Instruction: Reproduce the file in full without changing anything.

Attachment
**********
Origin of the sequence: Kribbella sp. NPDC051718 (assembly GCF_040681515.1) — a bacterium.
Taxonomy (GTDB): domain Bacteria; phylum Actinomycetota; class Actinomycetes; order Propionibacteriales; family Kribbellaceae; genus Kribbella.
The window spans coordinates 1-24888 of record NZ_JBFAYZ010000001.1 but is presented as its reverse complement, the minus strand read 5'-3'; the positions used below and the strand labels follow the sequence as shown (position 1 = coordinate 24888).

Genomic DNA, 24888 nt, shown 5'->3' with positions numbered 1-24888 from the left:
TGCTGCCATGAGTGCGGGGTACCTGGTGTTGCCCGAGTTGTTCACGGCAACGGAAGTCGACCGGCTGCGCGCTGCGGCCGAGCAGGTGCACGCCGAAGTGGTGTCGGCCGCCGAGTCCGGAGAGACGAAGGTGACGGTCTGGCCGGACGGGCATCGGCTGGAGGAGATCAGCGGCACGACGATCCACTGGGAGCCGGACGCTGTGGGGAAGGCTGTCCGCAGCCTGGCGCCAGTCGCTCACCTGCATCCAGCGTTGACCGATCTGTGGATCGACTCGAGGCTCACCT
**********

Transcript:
Origin of the sequence: Kribbella sp. NPDC051718 (assembly GCF_040681515.1) — a bacterium.
Taxonomy (GTDB): domain Bacteria; phylum Actinomycetota; class Actinomycetes; order Propionibacteriales; family Kribbellaceae; genus Kribbella.
The window spans coordinates 1-24888 of record NZ_JBFAYZ010000001.1 but is presented as its reverse complement, the minus strand read 5'-3'; the positions used below and the strand labels follow the sequence as shown (position 1 = coordinate 24888).

Genomic DNA, 24888 nt, shown 5'->3' with positions numbered 1-24888 from the left:
TGCTGCCATGAGTGCGGGGTACCTGGTGTTGCCCGAGTTGTTCACGGCAACGGAAGTCGACCGGCTGCGCGCTGCGGCCGAGCAGGTGCACGCCGAAGTGGTGTCGGCCGCCGAGTCCGGAGAGACGAAGGTGACGGTCTGGCCGGACGGGCATCGGCTGGAGGAGATCAGCGGCACGACGATCCACTGGGAGCCGGACGCTGTGGGGAAGGCTGTCCGCAGCCTGGCGCCAGTCGCTCACCTGCATCCAGCGTTGACCGATCTGTGGATCGACTCGAGGCTCACCT